Listen in to our conversation (press play); read the transcript below.

Tim Noakes, Chair of Exercise and Sports Science, University of Cape Town, Diabetes Innovation Interview 08 2013 [Read more...]

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Lourdes Olivas is coming to Diabetes Innovation 2013 from New Mexico State University

Who are you? Where are you from? Why are you here?

Lourdes Olivas from New Mexico State University (Las Cruces, NM).  Here to receive invaluable information and strengthen our networking.

Please tell us a little more about why you are interested in diabetes, professionally and/or personally.

Personal interest in diabetes is due to my family history.  I have several aunts and uncles with diabetes and my grandmother had diabetes. Recently one aunt passed away from complications of diabetes and currently an uncle is dealing with complications, (had a leg amputated).  Professional interest is due to my job responsibilities, I coordinate research and educational programs focused on type 2 diabetes. [Read more…]

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A teenager takes control: Hadley George

hadley georgePlenty of people with diabetes struggle with the daily rituals involved in keeping themselves healthy.

Not everyone — and certainly not all fourteen-year-old girls with Type 1 diabetes — have the wherewithal to recognize the burnout, decide to take action, and begin to build a local community group of peers with diabetes.

That’s exactly what Hadley George did.

When I asked her what she’s looking forward to about Diabetes Innovation 2013, she answered:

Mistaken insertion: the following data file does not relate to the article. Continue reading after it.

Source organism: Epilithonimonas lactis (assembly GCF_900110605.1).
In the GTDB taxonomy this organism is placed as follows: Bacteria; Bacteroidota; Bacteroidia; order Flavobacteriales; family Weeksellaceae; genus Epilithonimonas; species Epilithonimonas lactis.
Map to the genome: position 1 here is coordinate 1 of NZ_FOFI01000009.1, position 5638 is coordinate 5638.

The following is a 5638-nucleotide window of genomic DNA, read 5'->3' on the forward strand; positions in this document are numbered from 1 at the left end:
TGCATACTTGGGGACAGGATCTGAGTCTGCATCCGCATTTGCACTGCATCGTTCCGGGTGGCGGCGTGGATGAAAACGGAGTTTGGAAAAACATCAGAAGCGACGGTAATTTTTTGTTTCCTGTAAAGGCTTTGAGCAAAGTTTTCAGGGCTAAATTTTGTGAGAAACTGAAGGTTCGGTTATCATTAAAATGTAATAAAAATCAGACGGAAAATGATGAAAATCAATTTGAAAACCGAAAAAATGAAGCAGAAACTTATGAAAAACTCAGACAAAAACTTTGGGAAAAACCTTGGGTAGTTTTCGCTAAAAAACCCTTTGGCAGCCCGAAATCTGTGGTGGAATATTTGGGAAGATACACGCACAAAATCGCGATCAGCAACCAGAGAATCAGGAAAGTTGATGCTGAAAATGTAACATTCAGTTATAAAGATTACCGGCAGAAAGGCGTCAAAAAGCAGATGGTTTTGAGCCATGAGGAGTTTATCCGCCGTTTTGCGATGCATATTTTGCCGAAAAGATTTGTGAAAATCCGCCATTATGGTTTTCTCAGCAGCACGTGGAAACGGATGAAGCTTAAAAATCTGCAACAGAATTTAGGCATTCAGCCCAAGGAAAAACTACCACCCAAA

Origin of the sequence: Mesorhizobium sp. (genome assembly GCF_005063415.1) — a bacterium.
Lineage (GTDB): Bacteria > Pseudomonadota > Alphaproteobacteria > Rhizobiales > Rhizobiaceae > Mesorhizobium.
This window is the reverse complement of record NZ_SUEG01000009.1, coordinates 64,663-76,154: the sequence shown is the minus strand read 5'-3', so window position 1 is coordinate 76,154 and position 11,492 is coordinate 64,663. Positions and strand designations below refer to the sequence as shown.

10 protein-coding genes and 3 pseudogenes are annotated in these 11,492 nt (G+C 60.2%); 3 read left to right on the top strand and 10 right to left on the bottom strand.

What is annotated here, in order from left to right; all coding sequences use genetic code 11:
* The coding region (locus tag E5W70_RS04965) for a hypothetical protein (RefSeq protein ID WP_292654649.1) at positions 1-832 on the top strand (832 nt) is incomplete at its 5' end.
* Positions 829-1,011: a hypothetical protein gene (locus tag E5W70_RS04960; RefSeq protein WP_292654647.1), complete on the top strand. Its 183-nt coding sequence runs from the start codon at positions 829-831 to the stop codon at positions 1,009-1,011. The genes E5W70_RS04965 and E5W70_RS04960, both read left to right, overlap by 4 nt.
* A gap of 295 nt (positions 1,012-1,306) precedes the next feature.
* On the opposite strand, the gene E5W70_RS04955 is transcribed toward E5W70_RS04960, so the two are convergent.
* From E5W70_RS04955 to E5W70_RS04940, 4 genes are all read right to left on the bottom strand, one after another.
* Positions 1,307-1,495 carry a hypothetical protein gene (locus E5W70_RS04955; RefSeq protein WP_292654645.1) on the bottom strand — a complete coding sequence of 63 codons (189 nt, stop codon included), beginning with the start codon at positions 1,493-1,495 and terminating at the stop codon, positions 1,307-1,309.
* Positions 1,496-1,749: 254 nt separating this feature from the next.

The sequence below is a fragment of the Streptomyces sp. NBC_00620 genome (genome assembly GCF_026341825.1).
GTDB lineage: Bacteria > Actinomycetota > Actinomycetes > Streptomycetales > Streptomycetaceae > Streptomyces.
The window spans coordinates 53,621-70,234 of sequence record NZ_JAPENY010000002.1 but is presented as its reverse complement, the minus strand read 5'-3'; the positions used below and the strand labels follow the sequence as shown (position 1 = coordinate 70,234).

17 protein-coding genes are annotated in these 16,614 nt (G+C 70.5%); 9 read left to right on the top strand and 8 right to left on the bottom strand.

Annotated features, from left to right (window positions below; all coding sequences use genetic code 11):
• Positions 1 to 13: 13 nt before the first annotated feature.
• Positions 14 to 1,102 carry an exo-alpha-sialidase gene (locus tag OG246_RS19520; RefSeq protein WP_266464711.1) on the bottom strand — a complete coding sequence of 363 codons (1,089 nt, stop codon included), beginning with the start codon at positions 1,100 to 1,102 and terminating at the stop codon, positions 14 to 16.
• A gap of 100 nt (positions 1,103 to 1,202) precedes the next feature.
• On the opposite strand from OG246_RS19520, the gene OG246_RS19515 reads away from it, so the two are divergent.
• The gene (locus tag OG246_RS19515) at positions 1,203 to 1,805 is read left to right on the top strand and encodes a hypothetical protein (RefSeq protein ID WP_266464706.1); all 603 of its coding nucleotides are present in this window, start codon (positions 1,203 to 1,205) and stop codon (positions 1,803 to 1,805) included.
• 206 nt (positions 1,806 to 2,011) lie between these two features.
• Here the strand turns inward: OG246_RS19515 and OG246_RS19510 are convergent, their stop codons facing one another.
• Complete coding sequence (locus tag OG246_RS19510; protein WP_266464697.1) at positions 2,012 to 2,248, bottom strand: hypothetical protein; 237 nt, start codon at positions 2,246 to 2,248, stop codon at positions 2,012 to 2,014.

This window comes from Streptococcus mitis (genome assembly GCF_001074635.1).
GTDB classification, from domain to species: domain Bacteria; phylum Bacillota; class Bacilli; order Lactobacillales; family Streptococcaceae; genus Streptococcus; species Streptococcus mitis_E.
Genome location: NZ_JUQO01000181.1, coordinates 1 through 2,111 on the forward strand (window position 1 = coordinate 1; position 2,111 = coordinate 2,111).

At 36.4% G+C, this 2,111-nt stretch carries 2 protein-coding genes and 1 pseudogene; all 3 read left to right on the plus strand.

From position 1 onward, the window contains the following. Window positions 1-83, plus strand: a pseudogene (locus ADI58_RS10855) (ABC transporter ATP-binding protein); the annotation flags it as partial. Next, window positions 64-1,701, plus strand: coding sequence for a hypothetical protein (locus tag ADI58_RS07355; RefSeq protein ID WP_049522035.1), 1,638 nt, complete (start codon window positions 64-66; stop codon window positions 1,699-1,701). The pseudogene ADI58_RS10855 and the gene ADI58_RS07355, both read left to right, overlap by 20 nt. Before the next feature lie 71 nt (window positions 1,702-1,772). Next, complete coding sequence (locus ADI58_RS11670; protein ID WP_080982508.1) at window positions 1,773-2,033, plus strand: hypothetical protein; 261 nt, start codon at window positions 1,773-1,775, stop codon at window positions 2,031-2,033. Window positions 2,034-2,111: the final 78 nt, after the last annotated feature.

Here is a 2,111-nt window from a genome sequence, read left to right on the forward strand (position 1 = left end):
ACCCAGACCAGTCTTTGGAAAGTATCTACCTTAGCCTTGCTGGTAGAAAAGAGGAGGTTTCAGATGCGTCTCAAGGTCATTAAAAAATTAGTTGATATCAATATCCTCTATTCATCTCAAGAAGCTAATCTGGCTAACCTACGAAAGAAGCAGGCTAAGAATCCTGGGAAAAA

This is not an experience that kids of my age normally get. I’m only fifteen years old and I get to do this, so I am very blessed. I hope that people hear my story and maybe will start something like this in their town. And I also hope that it will give hopes for people who have children with Type 1 that it’s not the end of the world and that great things can come out of it. Because I would say that, I am very — I know this sounds weird, but I am very glad that I have Type 1, because it’s really given me a different outlook on life. And although in November and December, I wasn’t really thinking this, now I have gotten so many new friends and it’s just really changed my life for the better.

Listen in on our conversation now, and come hear Hadley discuss community building at Diabetes Innovation 2013.

Read the full transcript after the jump.

Hadley George Diabetes Innovation Interview 08 2013

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Meet Stephen Phinney

Who are you? Where are you from? Why are you here?

Stephen Phinney MD (Internal Medicine), PhD (Nutritional Biochemistry)
Wondering that myself!

Please tell us a little more about why you are interested in diabetes, professionally and/or personally.

Specific interest in type-2 diabetes (T2DM), for which standard-of-care pharmaceuticals often do more harm than good.  [Read more…]